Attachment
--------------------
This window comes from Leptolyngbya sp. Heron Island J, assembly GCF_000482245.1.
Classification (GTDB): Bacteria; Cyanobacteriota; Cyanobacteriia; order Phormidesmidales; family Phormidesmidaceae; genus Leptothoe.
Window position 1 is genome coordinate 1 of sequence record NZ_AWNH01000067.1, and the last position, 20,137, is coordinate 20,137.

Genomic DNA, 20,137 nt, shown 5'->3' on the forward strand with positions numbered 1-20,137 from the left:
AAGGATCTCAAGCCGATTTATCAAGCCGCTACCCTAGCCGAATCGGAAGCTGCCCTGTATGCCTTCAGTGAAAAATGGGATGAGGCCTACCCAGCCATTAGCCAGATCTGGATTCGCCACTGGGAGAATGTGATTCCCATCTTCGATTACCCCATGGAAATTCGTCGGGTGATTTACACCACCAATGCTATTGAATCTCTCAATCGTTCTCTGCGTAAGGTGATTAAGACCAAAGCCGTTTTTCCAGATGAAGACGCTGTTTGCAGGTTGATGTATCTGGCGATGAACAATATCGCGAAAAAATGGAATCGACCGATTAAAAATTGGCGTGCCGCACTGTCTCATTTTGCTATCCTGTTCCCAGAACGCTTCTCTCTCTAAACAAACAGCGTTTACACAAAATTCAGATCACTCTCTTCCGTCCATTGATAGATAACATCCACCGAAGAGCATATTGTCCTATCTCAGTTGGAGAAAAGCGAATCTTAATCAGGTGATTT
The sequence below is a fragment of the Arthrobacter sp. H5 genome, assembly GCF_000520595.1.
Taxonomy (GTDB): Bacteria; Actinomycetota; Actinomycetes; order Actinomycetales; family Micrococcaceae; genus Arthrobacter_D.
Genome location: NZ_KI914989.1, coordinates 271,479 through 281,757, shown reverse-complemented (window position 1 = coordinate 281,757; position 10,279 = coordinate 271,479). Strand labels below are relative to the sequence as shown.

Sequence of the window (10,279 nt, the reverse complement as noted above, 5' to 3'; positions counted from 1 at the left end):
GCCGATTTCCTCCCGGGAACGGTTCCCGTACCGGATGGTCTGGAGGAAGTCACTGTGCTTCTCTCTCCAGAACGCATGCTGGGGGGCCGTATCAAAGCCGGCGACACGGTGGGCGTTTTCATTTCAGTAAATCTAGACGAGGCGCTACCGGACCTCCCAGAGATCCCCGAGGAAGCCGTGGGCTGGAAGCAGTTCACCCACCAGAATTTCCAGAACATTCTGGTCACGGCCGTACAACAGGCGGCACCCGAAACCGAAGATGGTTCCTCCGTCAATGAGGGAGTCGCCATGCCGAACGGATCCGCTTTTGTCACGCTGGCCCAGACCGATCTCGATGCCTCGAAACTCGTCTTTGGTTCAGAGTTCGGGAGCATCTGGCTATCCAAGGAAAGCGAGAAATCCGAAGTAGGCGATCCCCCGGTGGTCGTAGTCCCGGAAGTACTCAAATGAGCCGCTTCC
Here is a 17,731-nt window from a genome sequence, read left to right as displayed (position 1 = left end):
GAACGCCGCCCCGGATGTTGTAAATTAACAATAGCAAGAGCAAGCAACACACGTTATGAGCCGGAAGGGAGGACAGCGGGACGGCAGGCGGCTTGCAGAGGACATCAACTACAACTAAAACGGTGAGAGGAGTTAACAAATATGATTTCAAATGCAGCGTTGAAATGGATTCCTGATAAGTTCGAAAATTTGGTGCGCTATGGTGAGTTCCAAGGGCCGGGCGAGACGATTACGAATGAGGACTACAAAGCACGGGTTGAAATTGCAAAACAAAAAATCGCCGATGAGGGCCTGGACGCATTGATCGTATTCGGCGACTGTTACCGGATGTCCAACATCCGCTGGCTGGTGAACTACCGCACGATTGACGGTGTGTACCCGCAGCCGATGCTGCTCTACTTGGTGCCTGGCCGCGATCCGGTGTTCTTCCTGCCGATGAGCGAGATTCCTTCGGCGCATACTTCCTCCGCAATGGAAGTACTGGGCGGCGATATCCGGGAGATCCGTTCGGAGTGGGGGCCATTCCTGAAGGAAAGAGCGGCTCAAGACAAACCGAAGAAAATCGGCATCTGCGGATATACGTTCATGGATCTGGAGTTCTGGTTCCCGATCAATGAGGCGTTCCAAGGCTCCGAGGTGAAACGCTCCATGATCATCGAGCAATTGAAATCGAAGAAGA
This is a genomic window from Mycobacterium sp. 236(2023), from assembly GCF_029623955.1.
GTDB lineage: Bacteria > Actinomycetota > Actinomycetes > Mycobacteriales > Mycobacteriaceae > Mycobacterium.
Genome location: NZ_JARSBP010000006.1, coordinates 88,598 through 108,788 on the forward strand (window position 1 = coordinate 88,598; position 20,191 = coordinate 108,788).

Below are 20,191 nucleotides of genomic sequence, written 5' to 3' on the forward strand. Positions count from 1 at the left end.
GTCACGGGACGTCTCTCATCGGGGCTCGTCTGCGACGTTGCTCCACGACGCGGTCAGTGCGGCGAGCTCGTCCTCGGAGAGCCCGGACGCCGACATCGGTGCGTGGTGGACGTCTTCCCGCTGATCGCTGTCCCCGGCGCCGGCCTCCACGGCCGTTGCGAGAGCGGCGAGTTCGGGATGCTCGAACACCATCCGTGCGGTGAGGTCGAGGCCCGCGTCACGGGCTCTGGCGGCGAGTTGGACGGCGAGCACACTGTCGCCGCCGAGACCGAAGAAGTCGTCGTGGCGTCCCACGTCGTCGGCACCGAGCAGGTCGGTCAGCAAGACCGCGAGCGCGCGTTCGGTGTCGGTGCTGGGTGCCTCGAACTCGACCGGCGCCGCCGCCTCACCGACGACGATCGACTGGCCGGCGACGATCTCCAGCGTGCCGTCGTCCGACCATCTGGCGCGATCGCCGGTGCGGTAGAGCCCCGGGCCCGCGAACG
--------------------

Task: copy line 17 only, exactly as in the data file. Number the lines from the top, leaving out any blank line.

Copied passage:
GTCACGGGACGTCTCTCATCGGGGCTCGTCTGCGACGTTGCTCCACGACGCGGTCAGTGCGGCGAGCTCGTCCTCGGAGAGCCCGGACGCCGACATCGGTGCGTGGTGGACGTCTTCCCGCTGATCGCTGTCCCCGGCGCCGGCCTCCACGGCCGTTGCGAGAGCGGCGAGTTCGGGATGCTCGAACACCATCCGTGCGGTGAGGTCGAGGCCCGCGTCACGGGCTCTGGCGGCGAGTTGGACGGCGAGCACACTGTCGCCGCCGAGACCGAAGAAGTCGTCGTGGCGTCCCACGTCGTCGGCACCGAGCAGGTCGGTCAGCAAGACCGCGAGCGCGCGTTCGGTGTCGGTGCTGGGTGCCTCGAACTCGACCGGCGCCGCCGCCTCACCGACGACGATCGACTGGCCGGCGACGATCTCCAGCGTGCCGTCGTCCGACCATCTGGCGCGATCGCCGGTGCGGTAGAGCCCCGGGCCCGCGAACG